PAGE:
Just five days after lightning sparked a fire at the top of Brundage Mountain, the Forest Service has declared the Rainbow Fire to be officially under control.
The Rainbow Fire was sparked by lightning during a thunderstorm event on the evening of Wednesday, September 7 and was immediately visible from both McCall and New Meadows. Initial attack efforts kept the fire from spreading beyond the upper Hidden Valley area, which is located to the north of Brundage Mountain’s main front side runs.
Smokejumpers and engine crews engaged with the fire the first night, and an aerial assault from helicopters and scoopers doused the flames with water and applied fire retardant at the top of Brundage Mountain the following day.
Ground crews circled the fire zone with hoses and worked through the weekend to monitor the perimeter and put out hot spots. The fire was contained to an area of less than five acres.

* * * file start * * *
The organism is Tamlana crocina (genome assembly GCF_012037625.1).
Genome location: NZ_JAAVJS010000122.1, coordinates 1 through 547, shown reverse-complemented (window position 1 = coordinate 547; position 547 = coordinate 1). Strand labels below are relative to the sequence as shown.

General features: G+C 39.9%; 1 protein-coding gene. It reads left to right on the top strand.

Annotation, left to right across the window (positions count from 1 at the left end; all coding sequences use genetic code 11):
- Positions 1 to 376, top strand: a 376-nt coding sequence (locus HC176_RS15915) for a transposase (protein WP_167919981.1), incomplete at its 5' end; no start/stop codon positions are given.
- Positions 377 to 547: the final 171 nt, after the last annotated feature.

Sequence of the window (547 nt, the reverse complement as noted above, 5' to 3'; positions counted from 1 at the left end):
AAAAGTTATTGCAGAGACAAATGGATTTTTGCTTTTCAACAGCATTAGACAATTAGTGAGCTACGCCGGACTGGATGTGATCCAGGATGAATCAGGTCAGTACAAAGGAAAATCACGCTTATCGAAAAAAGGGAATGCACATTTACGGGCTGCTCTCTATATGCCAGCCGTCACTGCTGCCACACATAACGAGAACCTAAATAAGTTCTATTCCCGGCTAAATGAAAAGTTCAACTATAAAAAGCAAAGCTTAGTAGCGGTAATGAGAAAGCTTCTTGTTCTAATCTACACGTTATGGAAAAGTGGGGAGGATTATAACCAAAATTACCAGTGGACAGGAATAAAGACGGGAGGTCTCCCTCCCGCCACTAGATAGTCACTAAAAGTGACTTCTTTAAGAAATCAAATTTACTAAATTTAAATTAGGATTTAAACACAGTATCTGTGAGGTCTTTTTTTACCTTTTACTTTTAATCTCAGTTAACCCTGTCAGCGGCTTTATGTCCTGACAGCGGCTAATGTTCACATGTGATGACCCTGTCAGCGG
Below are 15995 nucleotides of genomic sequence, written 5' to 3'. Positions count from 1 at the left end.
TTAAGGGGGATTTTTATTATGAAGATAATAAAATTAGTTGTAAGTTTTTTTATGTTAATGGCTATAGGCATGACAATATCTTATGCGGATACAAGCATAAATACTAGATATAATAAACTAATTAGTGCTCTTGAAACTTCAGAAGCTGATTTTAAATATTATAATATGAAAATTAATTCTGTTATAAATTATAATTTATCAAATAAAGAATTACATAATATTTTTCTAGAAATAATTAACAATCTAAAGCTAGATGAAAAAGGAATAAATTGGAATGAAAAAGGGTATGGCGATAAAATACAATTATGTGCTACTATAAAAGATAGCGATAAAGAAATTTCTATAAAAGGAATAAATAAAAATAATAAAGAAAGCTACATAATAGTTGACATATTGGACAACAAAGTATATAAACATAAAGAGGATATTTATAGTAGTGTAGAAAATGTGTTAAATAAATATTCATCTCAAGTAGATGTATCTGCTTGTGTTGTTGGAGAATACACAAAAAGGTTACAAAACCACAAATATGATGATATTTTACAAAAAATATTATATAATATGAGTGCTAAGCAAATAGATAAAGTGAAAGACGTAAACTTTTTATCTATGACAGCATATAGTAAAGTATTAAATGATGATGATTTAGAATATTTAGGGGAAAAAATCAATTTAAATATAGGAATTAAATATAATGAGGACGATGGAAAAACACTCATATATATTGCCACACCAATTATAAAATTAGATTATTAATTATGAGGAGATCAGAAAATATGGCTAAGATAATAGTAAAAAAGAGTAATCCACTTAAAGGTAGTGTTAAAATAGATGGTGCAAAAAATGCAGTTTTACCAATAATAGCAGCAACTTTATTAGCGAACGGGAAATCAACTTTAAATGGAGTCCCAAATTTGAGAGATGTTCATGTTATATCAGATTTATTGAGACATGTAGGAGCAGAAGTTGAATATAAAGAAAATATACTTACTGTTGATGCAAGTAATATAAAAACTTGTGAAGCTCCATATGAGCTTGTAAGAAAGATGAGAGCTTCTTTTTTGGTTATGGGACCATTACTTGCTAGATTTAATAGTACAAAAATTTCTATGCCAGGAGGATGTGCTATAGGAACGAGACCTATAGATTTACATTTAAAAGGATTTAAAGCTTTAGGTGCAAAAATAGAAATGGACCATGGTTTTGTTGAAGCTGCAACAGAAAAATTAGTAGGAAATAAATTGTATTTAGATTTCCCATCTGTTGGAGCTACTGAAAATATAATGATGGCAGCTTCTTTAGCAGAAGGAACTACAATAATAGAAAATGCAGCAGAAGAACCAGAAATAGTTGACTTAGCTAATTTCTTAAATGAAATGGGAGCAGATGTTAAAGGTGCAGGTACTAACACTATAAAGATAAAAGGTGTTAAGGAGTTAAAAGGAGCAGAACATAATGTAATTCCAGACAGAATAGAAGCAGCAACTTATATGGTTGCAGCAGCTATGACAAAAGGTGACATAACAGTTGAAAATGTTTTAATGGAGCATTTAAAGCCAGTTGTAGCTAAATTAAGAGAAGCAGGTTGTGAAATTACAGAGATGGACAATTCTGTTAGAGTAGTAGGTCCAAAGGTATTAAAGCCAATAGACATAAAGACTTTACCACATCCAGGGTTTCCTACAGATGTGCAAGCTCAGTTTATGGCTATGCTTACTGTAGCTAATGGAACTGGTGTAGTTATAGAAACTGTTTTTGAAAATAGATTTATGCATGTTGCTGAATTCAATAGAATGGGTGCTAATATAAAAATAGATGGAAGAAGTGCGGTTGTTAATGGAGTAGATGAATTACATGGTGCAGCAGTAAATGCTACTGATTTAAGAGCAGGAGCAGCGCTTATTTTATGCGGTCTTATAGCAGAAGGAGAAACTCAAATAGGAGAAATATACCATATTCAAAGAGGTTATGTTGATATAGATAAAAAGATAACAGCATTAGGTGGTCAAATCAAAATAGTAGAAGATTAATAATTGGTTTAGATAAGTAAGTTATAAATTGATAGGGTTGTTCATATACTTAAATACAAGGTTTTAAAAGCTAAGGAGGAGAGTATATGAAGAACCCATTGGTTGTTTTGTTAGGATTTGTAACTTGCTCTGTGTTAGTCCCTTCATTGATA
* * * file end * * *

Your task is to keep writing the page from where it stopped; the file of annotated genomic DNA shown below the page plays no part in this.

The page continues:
“The Brundage Mountain team would, once again, like to thank the smokejumpers, firefighters and fire managers who sprung into action to quickly control this fire,” says Brundage Mountain General Manager, Ken Rider. “Wednesday night’s lightning event resulted in a number of new fire starts on the Payette National Forest. The efforts to contain and control those new fires, while continuing to make progress on larger, existing fires in the area, speaks to the skill, dedication and hard work of our friends at the Payette National Forest and partner organizations like SITPA, the BLM and Lone Peak Fire Department from Utah.”
Brundage Mountain crews will be assessing the Rainbow Fire scar but the impacts on skiers and riders are expected to be minimal.
“The torching and visible flames the first night of this fire were alarming,” added Rider. “We are beyond grateful that it will have such a minor impact on our overall operations and on the skiing and riding public.”
What I got wrong